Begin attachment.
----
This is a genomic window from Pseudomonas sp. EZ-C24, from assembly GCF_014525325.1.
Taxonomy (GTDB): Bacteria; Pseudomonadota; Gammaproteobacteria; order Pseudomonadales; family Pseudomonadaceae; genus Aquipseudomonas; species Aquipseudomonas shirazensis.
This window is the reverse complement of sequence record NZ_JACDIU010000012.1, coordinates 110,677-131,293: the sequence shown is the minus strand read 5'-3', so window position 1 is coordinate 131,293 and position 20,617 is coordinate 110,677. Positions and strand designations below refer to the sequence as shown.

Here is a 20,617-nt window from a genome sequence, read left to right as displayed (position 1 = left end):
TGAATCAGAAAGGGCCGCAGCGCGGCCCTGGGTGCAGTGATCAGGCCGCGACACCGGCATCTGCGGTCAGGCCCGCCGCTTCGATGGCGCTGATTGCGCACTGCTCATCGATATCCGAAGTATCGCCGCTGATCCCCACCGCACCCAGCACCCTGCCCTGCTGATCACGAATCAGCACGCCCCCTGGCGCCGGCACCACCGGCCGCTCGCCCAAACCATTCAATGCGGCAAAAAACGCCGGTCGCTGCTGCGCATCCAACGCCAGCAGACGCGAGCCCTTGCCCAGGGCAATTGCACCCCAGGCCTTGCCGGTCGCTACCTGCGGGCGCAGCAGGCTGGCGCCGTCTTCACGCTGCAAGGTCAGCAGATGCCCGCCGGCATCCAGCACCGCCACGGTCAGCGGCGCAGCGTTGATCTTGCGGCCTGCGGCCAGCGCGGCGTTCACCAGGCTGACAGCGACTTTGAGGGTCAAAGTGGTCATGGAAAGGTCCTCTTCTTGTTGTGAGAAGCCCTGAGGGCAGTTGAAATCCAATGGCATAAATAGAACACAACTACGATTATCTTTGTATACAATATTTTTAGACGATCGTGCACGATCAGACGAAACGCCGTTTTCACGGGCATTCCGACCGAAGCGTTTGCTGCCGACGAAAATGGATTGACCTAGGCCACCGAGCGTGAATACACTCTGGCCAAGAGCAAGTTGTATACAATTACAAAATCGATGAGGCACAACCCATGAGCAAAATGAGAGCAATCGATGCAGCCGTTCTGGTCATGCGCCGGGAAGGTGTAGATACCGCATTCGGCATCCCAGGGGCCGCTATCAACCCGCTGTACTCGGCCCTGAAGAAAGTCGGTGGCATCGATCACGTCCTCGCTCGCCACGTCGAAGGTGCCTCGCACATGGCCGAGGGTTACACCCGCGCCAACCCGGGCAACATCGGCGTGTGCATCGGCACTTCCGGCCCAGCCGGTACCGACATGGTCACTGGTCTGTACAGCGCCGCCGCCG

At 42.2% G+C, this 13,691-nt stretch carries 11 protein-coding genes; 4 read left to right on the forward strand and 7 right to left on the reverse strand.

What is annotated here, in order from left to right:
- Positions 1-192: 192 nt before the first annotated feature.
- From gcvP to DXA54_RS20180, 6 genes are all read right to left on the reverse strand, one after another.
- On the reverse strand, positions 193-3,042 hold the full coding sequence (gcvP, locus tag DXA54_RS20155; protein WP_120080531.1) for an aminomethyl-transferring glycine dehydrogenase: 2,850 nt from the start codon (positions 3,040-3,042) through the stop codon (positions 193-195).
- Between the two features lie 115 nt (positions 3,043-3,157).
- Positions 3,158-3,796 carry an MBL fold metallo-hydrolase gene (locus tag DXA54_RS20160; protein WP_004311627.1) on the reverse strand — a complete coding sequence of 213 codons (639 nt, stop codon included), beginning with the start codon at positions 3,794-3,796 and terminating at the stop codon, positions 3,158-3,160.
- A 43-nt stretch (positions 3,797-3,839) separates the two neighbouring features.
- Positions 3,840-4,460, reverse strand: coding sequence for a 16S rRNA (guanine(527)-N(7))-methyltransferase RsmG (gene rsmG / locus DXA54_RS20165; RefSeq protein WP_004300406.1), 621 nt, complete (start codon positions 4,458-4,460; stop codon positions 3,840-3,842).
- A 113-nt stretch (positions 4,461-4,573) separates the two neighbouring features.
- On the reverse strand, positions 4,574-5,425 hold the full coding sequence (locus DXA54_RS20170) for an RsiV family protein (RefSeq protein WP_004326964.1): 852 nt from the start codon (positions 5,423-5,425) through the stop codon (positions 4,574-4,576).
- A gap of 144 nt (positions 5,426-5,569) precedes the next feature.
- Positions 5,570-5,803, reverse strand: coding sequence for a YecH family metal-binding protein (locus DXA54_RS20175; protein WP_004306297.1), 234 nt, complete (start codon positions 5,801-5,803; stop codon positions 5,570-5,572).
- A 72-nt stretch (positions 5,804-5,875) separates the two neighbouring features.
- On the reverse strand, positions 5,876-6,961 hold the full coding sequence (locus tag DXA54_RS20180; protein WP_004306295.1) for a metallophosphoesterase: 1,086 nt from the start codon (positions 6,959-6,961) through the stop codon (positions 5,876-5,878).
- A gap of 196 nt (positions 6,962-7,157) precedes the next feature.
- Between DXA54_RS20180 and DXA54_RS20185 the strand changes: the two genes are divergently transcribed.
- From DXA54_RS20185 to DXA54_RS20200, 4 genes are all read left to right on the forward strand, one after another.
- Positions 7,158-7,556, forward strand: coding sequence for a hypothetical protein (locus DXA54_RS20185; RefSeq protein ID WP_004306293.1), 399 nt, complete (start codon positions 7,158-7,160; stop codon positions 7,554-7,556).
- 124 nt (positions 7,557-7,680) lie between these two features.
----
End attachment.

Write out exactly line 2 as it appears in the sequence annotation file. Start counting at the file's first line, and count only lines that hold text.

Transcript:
Taxonomy (GTDB): Bacteria; Pseudomonadota; Gammaproteobacteria; order Pseudomonadales; family Pseudomonadaceae; genus Aquipseudomonas; species Aquipseudomonas shirazensis.